and suffering and terror so strong that it defined them and taught her, and teach us, the meaning
‐Dr. John Z. Guzlowski, Professor Emeritus, Eastern Illinois University, Pulitzer-Prize-nominated
author of Lightning and Ashes about his parents' experiences in Nazi Germany.
"There are poems that we have to write: Poems of witness that grow out of the fading signals of our
histories‐ out of the "screams" lost in a "hum of bees"; the stories carried in the everyday weather
circling this distressed planet. Maja Trochimczyk's new collection of poems, "Slicing the Bread,"
brings the experience of war into shocking, immediate focus. Her weapon: Language at its most
precise and lyrical, understated and piercingly visual. In stanzas as delicate as a Chopin prelude,
we inhabit the terrifying darkness of the world brought to its bloody knees.
"War is hunger," a mother tells her daughter. She boiled honey and tea with weeds and that was lunch for
twenty. She never wants to forget its taste. War is springtime with its soft rain, singing birds, shoots
of green and nothing to eat. War is hiding a squealing pink piglet in a hole; suddenly seeing an unknown
aunt with oddly crooked legs who appears out of nowhere. "Slicing the Bread" will keep us listening to the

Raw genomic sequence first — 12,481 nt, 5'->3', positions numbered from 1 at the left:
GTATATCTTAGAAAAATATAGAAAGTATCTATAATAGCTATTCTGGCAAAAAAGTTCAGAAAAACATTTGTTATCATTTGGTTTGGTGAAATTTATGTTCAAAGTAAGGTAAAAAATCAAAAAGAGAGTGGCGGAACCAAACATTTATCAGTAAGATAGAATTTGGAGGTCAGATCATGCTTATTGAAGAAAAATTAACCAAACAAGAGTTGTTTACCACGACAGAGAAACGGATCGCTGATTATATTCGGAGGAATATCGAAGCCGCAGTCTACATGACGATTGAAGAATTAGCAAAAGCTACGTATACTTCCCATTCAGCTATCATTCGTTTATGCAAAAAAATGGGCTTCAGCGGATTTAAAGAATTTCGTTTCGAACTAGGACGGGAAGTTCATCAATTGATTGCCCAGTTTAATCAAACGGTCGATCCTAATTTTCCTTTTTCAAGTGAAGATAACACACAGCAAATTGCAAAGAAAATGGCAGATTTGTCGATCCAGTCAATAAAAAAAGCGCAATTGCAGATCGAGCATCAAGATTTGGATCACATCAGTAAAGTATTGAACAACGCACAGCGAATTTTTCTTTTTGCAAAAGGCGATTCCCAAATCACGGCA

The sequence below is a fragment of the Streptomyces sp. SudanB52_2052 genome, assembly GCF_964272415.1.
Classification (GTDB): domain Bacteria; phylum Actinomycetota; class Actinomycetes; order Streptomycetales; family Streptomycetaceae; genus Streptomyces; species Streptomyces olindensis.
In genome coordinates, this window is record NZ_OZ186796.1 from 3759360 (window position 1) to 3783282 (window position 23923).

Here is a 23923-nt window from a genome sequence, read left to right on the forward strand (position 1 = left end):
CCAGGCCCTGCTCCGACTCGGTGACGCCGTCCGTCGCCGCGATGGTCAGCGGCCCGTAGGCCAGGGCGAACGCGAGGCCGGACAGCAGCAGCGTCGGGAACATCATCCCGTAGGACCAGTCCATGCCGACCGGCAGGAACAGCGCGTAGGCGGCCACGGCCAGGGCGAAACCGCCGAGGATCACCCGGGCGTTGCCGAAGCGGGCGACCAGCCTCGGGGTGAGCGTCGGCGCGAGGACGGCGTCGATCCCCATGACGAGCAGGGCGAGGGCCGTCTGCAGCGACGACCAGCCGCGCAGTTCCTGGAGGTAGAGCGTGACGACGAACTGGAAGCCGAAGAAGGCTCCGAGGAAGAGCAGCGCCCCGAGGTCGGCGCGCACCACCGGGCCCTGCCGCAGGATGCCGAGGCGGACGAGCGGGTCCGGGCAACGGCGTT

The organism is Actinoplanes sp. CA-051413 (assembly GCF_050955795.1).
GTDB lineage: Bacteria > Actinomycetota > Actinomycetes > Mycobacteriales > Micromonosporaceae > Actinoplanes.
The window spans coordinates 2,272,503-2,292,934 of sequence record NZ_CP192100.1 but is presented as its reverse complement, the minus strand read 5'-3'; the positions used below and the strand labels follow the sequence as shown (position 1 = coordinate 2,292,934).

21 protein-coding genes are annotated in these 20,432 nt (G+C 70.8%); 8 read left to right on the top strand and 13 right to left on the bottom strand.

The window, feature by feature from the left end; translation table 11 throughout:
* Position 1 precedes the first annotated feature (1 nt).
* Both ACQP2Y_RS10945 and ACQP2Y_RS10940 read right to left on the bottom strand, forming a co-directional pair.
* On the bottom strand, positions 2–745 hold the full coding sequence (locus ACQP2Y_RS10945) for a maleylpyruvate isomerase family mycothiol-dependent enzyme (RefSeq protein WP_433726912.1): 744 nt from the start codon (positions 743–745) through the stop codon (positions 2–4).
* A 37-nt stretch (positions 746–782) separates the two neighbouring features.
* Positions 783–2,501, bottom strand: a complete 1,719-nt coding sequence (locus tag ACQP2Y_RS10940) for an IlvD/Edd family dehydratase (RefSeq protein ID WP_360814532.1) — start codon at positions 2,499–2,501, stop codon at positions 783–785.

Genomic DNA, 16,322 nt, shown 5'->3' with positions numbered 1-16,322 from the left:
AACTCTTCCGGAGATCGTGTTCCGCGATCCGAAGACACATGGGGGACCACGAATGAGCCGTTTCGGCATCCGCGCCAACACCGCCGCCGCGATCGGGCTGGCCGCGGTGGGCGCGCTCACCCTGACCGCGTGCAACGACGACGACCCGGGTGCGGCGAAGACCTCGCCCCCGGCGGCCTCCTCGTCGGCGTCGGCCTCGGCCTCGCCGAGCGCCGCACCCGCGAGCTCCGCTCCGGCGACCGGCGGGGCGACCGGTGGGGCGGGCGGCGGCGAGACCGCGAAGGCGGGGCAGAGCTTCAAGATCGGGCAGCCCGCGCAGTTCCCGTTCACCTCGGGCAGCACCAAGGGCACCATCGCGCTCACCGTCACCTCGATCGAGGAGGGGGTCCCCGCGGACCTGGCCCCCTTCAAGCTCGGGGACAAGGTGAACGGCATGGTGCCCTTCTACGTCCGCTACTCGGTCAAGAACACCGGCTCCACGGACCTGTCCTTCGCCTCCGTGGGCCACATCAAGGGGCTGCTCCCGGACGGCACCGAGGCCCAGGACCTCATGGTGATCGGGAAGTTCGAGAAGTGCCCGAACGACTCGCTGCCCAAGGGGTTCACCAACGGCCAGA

crackling voices of an urgent past that‐without the poetry such as this is of Maja Trochimczyk"‐could
be fast growing silent.
‐Georgia Jones-Davis (Blue Poodle, Finishing Line Press)
Maja Trochimczyk's poems draw you into a bestial, almost inconceivable history. Using objects‐bread,
potatoes, trapdoors, high heels‐she guides you through an experience with the madness of World War II
and its aftermath when a dictator is judged worse or better by how many fewer millions he has slaughtered.
This book needed to be written. Trochimczyk doesn't lecture; you are riveted by the power of her poems; their
narratives flow from her hands as if a Babcia were still guiding them. And maybe she was. You will remember the
taste of this book.
‐Sharon Chmielarz (author of Love from the Yellowstone Trail)
About the Author:
MAJA TROCHIMCZYK, Ph.D., is a poet, music historian, photographer, and non-profit director born in Poland
and living in California (www.trochimczyk.net). She published four books on music and two volumes of poems:
Rose Always‐A Court Love Story and Miriam's Iris. She also edited two anthologies of poetry, Chopin with